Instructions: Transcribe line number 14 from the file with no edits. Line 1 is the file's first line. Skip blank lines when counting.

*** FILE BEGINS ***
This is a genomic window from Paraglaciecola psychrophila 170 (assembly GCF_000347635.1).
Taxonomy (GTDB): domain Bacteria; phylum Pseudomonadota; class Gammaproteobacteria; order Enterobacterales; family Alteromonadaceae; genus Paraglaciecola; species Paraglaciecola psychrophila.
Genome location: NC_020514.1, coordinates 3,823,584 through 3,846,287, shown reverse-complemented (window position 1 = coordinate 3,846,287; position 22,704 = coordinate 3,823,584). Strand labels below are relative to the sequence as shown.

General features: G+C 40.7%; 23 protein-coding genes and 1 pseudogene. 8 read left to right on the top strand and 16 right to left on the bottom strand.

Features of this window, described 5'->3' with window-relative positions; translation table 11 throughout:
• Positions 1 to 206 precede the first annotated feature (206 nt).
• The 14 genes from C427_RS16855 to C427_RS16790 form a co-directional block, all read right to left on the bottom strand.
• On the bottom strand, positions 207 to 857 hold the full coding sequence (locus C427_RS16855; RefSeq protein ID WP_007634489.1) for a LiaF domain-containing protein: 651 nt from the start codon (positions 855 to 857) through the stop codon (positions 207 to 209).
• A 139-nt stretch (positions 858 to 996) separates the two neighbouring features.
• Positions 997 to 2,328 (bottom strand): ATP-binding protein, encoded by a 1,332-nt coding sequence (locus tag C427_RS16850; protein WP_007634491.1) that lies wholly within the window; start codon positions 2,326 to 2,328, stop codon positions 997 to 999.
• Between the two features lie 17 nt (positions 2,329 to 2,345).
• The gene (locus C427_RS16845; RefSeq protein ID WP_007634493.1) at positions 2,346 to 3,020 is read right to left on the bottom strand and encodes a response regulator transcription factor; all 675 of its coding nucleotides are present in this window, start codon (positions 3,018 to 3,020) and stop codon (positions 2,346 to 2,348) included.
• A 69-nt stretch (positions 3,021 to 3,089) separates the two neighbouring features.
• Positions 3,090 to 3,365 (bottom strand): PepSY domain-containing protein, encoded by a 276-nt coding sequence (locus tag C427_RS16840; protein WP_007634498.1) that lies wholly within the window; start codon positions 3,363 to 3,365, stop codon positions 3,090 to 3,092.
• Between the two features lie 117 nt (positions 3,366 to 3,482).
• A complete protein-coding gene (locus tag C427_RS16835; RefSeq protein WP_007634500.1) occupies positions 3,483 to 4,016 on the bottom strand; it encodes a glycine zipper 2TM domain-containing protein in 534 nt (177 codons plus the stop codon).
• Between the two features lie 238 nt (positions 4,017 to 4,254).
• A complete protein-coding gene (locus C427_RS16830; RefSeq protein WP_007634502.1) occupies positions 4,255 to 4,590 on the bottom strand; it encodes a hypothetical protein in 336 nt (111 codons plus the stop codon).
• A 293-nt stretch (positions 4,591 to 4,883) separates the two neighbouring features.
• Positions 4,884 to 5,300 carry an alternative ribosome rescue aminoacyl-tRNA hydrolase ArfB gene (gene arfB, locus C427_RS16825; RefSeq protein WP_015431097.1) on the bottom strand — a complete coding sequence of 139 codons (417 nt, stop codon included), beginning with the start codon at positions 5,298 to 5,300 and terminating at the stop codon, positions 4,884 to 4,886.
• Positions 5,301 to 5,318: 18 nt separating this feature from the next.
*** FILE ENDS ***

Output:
• Positions 3,090 to 3,365 (bottom strand): PepSY domain-containing protein, encoded by a 276-nt coding sequence (locus tag C427_RS16840; protein WP_007634498.1) that lies wholly within the window; start codon positions 3,363 to 3,365, stop codon positions 3,090 to 3,092.